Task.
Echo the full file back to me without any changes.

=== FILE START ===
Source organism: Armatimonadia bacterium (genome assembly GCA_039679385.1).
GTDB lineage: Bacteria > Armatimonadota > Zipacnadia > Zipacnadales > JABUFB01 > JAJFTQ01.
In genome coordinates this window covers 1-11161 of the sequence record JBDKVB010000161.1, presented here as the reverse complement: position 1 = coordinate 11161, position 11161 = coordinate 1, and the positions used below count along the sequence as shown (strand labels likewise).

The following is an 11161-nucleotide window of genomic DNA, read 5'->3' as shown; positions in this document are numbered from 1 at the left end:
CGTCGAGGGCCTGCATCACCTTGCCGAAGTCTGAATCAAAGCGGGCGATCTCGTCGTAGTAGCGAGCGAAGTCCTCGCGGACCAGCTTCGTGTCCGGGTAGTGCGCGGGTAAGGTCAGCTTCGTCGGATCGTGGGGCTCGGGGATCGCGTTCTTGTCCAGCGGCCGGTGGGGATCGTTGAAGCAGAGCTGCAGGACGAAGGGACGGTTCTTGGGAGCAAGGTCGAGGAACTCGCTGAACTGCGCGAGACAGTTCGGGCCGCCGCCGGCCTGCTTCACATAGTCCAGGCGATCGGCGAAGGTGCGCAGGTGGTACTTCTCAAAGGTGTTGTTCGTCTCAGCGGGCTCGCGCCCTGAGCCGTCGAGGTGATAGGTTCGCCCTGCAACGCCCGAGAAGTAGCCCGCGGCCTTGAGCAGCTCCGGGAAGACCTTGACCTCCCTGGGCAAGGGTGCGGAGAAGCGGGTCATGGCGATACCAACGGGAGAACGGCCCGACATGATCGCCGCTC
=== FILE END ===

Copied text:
Source organism: Armatimonadia bacterium (genome assembly GCA_039679385.1).
GTDB lineage: Bacteria > Armatimonadota > Zipacnadia > Zipacnadales > JABUFB01 > JAJFTQ01.
In genome coordinates this window covers 1-11161 of the sequence record JBDKVB010000161.1, presented here as the reverse complement: position 1 = coordinate 11161, position 11161 = coordinate 1, and the positions used below count along the sequence as shown (strand labels likewise).

The following is an 11161-nucleotide window of genomic DNA, read 5'->3' as shown; positions in this document are numbered from 1 at the left end:
CGTCGAGGGCCTGCATCACCTTGCCGAAGTCTGAATCAAAGCGGGCGATCTCGTCGTAGTAGCGAGCGAAGTCCTCGCGGACCAGCTTCGTGTCCGGGTAGTGCGCGGGTAAGGTCAGCTTCGTCGGATCGTGGGGCTCGGGGATCGCGTTCTTGTCCAGCGGCCGGTGGGGATCGTTGAAGCAGAGCTGCAGGACGAAGGGACGGTTCTTGGGAGCAAGGTCGAGGAACTCGCTGAACTGCGCGAGACAGTTCGGGCCGCCGCCGGCCTGCTTCACATAGTCCAGGCGATCGGCGAAGGTGCGCAGGTGGTACTTCTCAAAGGTGTTGTTCGTCTCAGCGGGCTCGCGCCCTGAGCCGTCGAGGTGATAGGTTCGCCCTGCAACGCCCGAGAAGTAGCCCGCGGCCTTGAGCAGCTCCGGGAAGACCTTGACCTCCCTGGGCAAGGGTGCGGAGAAGCGGGTCATGGCGATACCAACGGGAGAACGGCCCGACATGATCGCCGCTC